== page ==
Acts Chapter Twenty-Seven
Read Acts 27:1-12
v.1 “And when it was determined that we should sail into Italy, they delivered Paul and certain other prisoners unto one named Julius, a centurion of Augustus’ band.”
We don’t know how much longer that
Paul remained in
v.2 “And entering into a ship of Adramyttium, we launched, meaning to sail by the coasts of Asia; one Aristarchus, a Macedonian of Thessalonica, being with us.
They enter into a ship
from Adramyttium, a seaport of
v.3 “And the next day we touched at
Luke and the Holy Spirit, as has
been the custom, is going to give us another short
geography lesson on the eastern Mediterrean.
The time of year is summer and most commentators will date Paul’s
journey in A.D. 59 or 60.
v.4 “And when we had launched from thence, we sailed under Cyprus, because the winds were contrary.”
For years, as I studied Acts 27, I had thought that when this
ship sailed “UNDER CYPRUS” that it sailed past the south side of the island,
the underneath as it appears on any map that has north at the top. But such is not the case. The Mediterrean can be a stormy and difficult
sea to navigate as we will see before this chapter is completed. If you are using most any translation other
than the KJV, it will say that they sailed “UNDER THE LEE OF CYPRUS”. The lee side is where they were protected
from the contrary winds or between
v.5 “And when we had sailed over the sea of
Their next stop, after sailing along
the coast of
v.6 “And there the centurion found a ship of Alexandria sailing into Italy; and he put us therein.”
Here, at this seaport, they change
ships. The ship from Adramyttium is
going to continue along the coast of
v.7 “7And when we had sailed slowly many days, and scarce were come over against Cnidus, the wind not suffering us, we sailed under Crete, over against Salmone;”
At certain times of the
year sailing westward in this region can be difficult due to the winds. There is a current that flows around the
eastern end of
v.8 “8And, hardly passing it, came unto a place which is called The fair havens; nigh whereunto was the city of Lasea.”
The scripture says they “HARDLY”
passed the island, the map tells us that Fair Havens is about midway between
the eastern and western ends of the island on the south or lee coast. At that point the coastline turns northwest
again and is no longer protected from the fierce west and northwest winds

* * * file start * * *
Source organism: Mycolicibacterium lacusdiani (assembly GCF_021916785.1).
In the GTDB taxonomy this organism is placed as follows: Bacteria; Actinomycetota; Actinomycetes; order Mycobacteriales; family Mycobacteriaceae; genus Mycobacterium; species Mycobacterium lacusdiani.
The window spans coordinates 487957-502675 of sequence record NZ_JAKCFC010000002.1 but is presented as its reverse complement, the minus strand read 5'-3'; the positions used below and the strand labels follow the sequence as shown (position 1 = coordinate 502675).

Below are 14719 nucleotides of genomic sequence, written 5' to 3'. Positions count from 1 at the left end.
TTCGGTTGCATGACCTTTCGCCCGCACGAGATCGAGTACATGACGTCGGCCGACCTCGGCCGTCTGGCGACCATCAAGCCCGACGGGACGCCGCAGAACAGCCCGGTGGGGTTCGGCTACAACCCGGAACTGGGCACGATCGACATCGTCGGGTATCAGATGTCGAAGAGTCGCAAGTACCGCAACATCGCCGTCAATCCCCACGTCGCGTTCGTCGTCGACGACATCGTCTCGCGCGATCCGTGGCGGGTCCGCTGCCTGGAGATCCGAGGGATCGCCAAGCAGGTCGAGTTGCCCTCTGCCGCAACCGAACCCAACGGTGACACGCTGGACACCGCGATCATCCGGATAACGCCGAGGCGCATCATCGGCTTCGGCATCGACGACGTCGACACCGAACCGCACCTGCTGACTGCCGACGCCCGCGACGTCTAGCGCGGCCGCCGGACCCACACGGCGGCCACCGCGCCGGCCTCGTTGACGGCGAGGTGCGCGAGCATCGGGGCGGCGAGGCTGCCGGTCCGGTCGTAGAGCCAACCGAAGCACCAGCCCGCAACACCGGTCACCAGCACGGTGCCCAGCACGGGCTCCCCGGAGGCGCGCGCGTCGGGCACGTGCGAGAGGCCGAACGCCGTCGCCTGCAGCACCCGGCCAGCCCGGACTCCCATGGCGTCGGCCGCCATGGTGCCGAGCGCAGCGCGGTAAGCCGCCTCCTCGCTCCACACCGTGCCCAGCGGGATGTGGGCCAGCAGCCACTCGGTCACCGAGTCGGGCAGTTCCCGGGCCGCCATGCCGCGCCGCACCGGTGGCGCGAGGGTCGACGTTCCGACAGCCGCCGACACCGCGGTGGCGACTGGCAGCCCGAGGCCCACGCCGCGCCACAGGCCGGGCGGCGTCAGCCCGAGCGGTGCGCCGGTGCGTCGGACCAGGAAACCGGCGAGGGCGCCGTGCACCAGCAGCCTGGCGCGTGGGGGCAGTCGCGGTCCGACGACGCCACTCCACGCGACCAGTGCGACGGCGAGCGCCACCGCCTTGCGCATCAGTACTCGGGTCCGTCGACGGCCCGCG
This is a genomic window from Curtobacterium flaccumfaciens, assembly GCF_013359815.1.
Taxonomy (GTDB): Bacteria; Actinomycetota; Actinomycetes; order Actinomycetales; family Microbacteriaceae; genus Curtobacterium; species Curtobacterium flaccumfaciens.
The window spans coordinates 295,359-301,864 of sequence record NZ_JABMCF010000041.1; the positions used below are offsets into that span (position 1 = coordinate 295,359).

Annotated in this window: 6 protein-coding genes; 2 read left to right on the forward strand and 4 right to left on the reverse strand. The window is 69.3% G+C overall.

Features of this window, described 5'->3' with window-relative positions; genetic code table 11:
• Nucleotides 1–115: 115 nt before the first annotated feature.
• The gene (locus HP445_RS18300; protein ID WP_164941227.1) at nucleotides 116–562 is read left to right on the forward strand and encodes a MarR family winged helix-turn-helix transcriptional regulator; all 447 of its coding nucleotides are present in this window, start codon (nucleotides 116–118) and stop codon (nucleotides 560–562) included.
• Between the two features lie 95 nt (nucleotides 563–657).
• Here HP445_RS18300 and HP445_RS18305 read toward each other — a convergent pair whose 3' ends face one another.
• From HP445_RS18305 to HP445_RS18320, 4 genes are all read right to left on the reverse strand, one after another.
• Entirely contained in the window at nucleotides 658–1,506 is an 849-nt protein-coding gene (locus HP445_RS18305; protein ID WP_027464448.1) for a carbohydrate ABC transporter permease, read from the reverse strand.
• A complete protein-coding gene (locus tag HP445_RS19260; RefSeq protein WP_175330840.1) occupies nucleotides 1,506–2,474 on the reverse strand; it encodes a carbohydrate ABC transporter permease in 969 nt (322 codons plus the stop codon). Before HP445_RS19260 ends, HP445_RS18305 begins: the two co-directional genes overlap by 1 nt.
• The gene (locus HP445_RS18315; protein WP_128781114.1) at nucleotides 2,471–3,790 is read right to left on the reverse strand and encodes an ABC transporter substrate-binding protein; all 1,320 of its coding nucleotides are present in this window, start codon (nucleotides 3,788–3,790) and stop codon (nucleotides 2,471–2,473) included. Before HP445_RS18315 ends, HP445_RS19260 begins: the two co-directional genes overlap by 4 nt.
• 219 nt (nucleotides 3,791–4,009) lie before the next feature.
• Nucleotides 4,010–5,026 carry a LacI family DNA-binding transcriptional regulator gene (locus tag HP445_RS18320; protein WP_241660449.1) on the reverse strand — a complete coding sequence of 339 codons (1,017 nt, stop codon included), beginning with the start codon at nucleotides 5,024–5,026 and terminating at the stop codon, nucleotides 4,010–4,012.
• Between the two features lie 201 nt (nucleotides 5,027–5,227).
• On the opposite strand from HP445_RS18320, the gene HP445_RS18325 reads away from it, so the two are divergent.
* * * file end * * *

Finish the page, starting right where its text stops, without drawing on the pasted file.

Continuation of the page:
common to the Mediterrean. Again the
note the accuracy and precision of the scripture. The city of
v.9 “Now when much time was spent, and when sailing was now dangerous, because the fast was now already past, Paul admonished them,”
We’re told by history that ancient mariners considered the Mediterrean to be unsafe from October until about March and extremely dangerous from about the middle of September until the middle of November. Normally ships just laid up and waited until this period was over.
What does the time reference Luke that uses here, “THE FAST” mean? The Day of Atonement, celebrated today as Yom Kippur is fixed by the Law of Moses on the tenth day of Tisri, the seventh month (Leviticus 16:29, Numbers 29:7); which corresponds to late September, early October on the Roman calendar. In A.D. 59 that “FAST” fell on October 5, in A.D. 60 it fell on September 23, during the most dangerous time to be sailing in this area. Luke uses it here to designate a time that was commonly known and used as a reference date by all Jews across the world. Paul knows of the danger that they are facing if they continue.
v.10 “And said unto them, Sirs, I perceive that this voyage will be with hurt and much damage, not only of the lading and ship, but also of our lives.”
Whether by means of prophecy or by common knowledge we’re not told but Paul tells the centurion and most probably the ship’s master that if they continue there will be hurt, damage, loss of their cargo and perhaps even of their lives.
v.11 “11Nevertheless the centurion believed the master and the owner of the ship, more than those things which were spoken by Paul.”
Of course, the centurion is going to listen to the owner and master of the ship before he will listen to a prisoner, even one with the status of Paul. Like most of us he hears the advice, considers the circumstances and they make a decision, but one that is somewhat of a compromise.
v.12 “And because the haven was not commodious to winter in, the more part advised to depart thence also, if by any means they might attain to Phenice, and there to winter; which is an haven of Crete, and lieth toward the south west and north west.”
The compromise is that they will not
try to reach
Read Acts 27:13-44
v.13 “And when the south wind blew softly, supposing that they had obtained their purpose, loosing thence, they sailed close by Crete.”
At the beginning they enjoy a soft, south wind that serves their purpose and all is going well but as is common on the open sea, that changes quickly.
v.14-15 “14But not long after there arose against it a tempestuous wind, called Euroclydon. 15And when the ship was caught, and could not bear up into the wind, we let her drive.”
The euroclydon, or
euraguilo, is a strong, cold wind out of the northeast that circles and boils
in this region of the Mediterrean during the late fall and early winter. It catches the ship and pushes it west and
south. It was so strong that the ship
could not tack against it but rather had to batten down and run, letting the
wind carry it. Luke says “WE LET her DRIVE”
which simply means that the wind is driving the ship; driving it toward the